1915: A Tale of Two Nations: Canada, U.S. and World War I Part 2
Melina Druga, author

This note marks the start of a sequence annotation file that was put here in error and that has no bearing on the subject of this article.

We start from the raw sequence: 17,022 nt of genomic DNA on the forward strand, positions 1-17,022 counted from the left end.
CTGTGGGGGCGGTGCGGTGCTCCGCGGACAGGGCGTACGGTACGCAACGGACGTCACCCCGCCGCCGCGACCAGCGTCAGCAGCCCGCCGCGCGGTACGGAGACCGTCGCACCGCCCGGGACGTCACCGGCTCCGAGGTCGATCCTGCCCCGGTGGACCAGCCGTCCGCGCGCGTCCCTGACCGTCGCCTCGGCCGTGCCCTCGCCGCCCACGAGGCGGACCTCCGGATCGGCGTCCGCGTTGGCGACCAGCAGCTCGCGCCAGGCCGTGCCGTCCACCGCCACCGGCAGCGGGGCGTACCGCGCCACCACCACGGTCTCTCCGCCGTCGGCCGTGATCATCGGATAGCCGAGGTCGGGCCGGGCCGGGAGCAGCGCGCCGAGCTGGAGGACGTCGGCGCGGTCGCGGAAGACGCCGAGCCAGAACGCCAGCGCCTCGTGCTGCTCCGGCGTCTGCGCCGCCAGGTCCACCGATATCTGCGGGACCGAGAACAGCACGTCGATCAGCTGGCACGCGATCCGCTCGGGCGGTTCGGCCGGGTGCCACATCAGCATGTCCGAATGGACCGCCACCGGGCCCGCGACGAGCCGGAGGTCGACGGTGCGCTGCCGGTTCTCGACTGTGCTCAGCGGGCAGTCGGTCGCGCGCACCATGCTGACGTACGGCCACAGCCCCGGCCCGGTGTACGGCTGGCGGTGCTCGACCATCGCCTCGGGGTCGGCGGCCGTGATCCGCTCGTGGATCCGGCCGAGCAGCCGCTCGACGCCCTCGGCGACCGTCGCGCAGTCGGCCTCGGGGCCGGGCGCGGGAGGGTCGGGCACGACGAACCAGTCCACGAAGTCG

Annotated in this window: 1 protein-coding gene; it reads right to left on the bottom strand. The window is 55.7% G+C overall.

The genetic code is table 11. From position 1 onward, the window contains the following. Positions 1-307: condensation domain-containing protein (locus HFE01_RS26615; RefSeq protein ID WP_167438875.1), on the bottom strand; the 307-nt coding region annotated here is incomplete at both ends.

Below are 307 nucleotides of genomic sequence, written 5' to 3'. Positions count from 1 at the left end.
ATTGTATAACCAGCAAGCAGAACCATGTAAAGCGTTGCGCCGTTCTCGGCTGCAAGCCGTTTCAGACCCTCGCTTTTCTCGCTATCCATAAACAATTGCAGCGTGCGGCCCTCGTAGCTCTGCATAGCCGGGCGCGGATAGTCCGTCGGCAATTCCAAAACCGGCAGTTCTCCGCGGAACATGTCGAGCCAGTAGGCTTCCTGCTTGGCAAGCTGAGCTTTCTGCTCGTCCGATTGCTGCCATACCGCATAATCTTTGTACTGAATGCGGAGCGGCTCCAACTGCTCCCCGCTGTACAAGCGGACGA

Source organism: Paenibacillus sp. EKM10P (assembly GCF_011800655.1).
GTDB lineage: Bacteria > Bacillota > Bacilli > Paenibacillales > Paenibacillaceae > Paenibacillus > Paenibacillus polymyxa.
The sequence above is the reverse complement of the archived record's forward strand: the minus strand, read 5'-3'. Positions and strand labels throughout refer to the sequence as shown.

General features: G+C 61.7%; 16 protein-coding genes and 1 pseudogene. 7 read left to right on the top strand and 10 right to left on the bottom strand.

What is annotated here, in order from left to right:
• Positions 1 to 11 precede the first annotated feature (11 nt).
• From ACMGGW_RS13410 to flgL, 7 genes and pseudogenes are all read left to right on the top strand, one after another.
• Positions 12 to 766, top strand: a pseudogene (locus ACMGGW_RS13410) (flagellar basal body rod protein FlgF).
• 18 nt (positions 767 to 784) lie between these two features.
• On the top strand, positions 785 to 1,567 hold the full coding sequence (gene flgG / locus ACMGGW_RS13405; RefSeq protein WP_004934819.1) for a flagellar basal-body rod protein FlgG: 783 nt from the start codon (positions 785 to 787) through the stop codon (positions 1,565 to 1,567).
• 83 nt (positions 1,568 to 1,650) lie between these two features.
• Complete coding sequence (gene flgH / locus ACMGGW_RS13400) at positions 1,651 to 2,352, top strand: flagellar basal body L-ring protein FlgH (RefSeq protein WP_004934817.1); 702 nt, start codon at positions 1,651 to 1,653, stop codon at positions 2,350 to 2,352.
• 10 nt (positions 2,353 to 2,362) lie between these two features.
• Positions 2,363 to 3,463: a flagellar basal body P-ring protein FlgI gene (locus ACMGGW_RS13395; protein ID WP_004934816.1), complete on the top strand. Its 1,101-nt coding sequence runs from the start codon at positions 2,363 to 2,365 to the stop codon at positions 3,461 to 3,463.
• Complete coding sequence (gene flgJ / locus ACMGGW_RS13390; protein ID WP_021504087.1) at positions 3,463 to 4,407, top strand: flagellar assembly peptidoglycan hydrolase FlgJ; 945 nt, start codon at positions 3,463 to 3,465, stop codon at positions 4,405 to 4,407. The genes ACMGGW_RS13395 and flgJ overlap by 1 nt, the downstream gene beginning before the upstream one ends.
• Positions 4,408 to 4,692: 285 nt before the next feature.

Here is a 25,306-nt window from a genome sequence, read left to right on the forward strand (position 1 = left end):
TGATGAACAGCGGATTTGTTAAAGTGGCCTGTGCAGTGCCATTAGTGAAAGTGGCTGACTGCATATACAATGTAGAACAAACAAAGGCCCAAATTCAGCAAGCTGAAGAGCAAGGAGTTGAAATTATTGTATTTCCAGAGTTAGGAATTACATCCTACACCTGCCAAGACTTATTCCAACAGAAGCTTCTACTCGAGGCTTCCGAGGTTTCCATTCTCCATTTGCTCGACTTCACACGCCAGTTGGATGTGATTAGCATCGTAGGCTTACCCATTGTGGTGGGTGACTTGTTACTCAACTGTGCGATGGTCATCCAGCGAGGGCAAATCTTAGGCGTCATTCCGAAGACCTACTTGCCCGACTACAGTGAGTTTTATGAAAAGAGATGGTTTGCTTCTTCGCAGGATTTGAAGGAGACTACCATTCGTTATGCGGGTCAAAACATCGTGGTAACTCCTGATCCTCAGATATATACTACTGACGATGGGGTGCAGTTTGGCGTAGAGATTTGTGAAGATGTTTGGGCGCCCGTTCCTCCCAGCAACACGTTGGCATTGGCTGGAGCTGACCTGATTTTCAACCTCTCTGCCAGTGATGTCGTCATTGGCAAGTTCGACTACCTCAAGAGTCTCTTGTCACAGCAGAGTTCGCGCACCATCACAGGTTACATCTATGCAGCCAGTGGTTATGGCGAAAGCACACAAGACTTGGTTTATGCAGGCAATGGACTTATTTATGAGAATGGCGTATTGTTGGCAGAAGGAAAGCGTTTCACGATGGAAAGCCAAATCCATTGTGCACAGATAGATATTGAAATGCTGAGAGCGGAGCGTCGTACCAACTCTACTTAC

“My colleagues and I are deeply lament the long list of casualties,” Prime Minister Sir Robert Borden said, “and send our profound sympathy to every home which is plunged into sadness and sorrow by the tidings that reach us from hour to hour.” Spring 1915 is consumed with two traumatic events. Canada endures a trial by fire at the Second Battle of Ypres. While the Canadians are ultimately successful – to the pride of their countrymen – the battle marks the first widespread use of chlorine gas. The gas moved across the ground like a yellow-green fog, damaged the mucus membranes and caused asphyxiation. Meanwhile, Americans are rocked by the torpedoing of the Lusitania, an ocean liner that – like the Titanic – was thought to be unsinkable. The sinking cost the lives of nearly 1,200 people including women, children and babies, and split the United States into two camps – those who wanted war and those who still believed in neutrality. This book is for anyone who has an interest in World War 1, the history of journalism, American history, Canadian history or 20th century history.